Orlando Ricardo Menes

The Raz/Shumaker Prairie Schooner Book Prize in Poetry Series

96 pages


September 2013


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July 2022


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September 2013


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About the Book

From sensual pleasures and perils, moments and memories of darkness and light, the poems in Orlando Ricardo Menes’s collection sew together stories of dislocation and loss, of survival and hope, and of a world patched together by a family over five generations of diaspora. This is Menes’s tapestry of the Americas. From Miami to Cuba, Panama to Bolivia and Peru, through the textures, sounds, colors, shapes, and scents of exile and emigration, we find refuge at last in a sense of wholeness and belonging residing in this intensely felt, finely crafted poetry.   


Author Bio

Orlando Ricardo Menes is an associate professor of English and Faculty Fellow of the Institute for Latino Studies at the University of Notre Dame. His poetry collections include, among others, Furia: Poems and Rumba atop the Stones.


"Well versed in the uprooted life of an immigrant, Menes's profound references not only convey local color but also bring the essence of his family history eye level with the reader in these striking verses."—World Literature Today

"The poems in the collection are powerful, yet engaging narratives crafted by a gifted poet and story-teller."—Mary Alexander, Caribbean Writer

"With flowing language, vivid imagery, and brilliant word choices, Menes can tell a heart-wrenching story in four stanzas."—Mary Christy, Big Muddy

“Drenched with the flavor and savor of the Caribbean, Orlando Ricardo Menes’s Fetish is a treat for the mouth and the ear, as well as for the mind. Striking characters abound: Zvi Mendel, ‘retired tobacconist to Havana’s Ashkenazim’; an unnamed female survivor of a prison called ‘Den of the Lioness.’ Anger at injustice often surfaces. The beauty of the region springs up everywhere. But it is sound that powers these poems, a piquant blend of English spiced with Español. . . . These delectable poems beg to be tasted. To be spoken. To be sung.”—Charles Harper Webb, author of Shadow Ball


“Open Orlando Ricardo Menes’s exquisite poetry collection Fetish, and you’ll quickly see a folk sculpture of Eleggua, though I should warn you. In the Cuban Santería religion, this deity has 101 manifestations, or roads, he may take you down. In this way, he is not unlike Menes’s poems, which may lead us, in a matter of pages, from suburban Indiana to Miami to Panamá to Kichwa-speaking villages in the Andes. Although the destinies of these roads offer vastly different insights, if we survive them, there is a sensibility that unifies the whole: Menes does not easily identify with grand ideologies and personal arrogance. Rather, he keeps his eye on those who go largely unrecorded by history: a poor great-uncle alienated from his own family by politics, a daughter with severe ADHD, a papá assiduously mending used furniture, a political prisoner who survives cruelty by caring for the earth’s smallest creatures—lame rat, pregnant mouse, chirping cricket.”—Maurice Kilwein Guevara, author of Poema and Postmortem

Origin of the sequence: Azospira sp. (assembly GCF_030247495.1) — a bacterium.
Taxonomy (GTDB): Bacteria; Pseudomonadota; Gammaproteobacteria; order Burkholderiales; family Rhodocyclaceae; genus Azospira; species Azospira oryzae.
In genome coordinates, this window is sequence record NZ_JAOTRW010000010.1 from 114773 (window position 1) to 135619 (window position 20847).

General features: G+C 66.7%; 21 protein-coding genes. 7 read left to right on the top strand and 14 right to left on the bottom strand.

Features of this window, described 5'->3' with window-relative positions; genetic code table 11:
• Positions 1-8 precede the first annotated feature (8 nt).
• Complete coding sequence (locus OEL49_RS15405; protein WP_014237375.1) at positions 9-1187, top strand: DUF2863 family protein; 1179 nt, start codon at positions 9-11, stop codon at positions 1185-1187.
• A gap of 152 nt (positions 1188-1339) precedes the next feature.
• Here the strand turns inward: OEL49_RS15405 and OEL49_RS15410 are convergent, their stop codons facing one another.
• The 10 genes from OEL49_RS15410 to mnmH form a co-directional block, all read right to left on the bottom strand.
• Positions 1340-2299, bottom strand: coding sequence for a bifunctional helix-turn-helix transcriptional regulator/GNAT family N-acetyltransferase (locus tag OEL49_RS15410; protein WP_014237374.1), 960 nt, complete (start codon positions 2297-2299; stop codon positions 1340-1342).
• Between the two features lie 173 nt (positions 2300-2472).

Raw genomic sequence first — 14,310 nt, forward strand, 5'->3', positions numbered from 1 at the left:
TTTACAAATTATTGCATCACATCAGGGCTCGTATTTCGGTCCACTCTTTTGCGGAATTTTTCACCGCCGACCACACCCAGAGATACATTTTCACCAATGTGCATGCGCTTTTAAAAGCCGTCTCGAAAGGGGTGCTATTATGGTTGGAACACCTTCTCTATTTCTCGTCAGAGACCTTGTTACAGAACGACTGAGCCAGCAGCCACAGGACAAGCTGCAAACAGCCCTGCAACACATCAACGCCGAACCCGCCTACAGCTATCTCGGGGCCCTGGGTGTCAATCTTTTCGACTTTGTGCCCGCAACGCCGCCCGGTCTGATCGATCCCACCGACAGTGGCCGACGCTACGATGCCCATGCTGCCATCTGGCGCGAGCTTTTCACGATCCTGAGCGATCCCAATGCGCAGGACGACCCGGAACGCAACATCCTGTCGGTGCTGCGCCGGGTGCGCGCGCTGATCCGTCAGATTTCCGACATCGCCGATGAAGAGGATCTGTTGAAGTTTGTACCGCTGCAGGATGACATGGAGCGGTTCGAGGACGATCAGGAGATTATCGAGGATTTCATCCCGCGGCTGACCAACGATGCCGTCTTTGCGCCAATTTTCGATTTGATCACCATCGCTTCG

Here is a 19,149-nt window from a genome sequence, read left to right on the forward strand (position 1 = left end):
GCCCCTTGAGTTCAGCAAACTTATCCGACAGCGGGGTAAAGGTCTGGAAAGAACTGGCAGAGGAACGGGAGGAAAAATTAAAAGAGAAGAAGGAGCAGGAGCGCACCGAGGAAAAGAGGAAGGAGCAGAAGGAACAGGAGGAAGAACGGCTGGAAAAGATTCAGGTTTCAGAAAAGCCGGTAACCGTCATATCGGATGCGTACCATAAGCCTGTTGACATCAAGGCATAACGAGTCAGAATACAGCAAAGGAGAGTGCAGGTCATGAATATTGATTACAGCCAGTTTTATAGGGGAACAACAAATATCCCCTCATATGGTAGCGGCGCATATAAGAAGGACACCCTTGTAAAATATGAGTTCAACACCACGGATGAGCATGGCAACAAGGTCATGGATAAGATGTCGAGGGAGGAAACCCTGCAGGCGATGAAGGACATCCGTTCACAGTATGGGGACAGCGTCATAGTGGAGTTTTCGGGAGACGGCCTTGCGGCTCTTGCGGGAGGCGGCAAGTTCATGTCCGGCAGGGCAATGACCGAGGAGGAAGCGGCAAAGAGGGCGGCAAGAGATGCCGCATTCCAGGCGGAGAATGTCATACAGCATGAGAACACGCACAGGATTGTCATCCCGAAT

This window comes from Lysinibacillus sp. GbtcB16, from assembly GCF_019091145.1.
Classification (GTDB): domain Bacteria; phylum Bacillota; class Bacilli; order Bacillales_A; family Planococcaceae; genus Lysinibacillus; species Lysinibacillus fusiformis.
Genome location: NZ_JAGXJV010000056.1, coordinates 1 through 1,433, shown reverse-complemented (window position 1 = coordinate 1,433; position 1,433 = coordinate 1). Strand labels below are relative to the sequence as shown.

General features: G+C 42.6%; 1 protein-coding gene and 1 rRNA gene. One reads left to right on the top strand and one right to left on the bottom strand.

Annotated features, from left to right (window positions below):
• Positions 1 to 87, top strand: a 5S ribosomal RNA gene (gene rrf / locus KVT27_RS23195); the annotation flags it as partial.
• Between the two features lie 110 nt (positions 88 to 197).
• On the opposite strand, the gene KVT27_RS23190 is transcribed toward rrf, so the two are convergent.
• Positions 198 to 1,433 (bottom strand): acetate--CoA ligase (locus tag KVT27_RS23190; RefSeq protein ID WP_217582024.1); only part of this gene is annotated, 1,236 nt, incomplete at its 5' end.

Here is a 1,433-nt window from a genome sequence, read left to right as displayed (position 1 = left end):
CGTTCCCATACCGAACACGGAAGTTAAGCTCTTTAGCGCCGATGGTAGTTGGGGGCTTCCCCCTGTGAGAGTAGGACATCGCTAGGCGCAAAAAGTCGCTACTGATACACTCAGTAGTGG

“Orlando Ricardo Menes’s Fetish is a rare work of the American Creole Sublime, conjuring visions of his Cuban homeland as a sacred geography of vanquished mestizo dreams, his Florida boyhood a world of transmuting tropical wonder. At once mythic, syncretic, and autobiographical, transported on strains of epiphanic geomancy, Menes’s work subtly presents a new vision of América that Martí, Stevens and Walcott would all embrace. You want to whisper in a fever, ‘Adelante!’”—John Phillip Santos, University Distinguished Scholar in Mestizo Cultural Studies, University of Texas at San Antonio


Table of Contents



Acknowledgments   000


Part 1. Ars Poetica


Courtyard of Clotheslines, Angel Hill     000

Golgotha    000

Fetish      000

Mambo 000

Maracas of Rain   000

Aubade: The Charcoal Makers   000

Zvi Mendel  000

The Maximum Leader Addresses His Island Nation  000

Spiderman in Havana     000

Den of the Lioness      000

Libros      000

Refrigeradores    000

Elegy for Great-Uncle Julio, Cane Cutter  000

Tía Gladys, Backroom Seamstress     000

Zafra 000

Ars Poetica 000


Part 2. El Cristo de Piedra


Windfall Antiques 000

Horses      000

Lalo, Peddler     000

Television, a Patient Teacher 000

Sal    000

Village of the Water People   000

El Cristo de Piedra     000

Birthing Adrian   000

Tantrums    000

Braille     000

Pyx   000

Adderall    000

St. Joseph River  000

Ashes 000

Mole  000


Part 3. The Gringo Called Ñakak


Soroche     000

The Gringo Called Ñakak 000

Altiplano   000

Panegyric for the Condor      000

The Devil's Miner 000

The Boy from Chimbote   000

Parable     000

Our Lord of Miracles    000

Top   000

Toro  000

Breakfast with Capitalists    000

Juancito's Wake   000


Source Acknowledgments  000

Notes for Poems   000

Glossary    000

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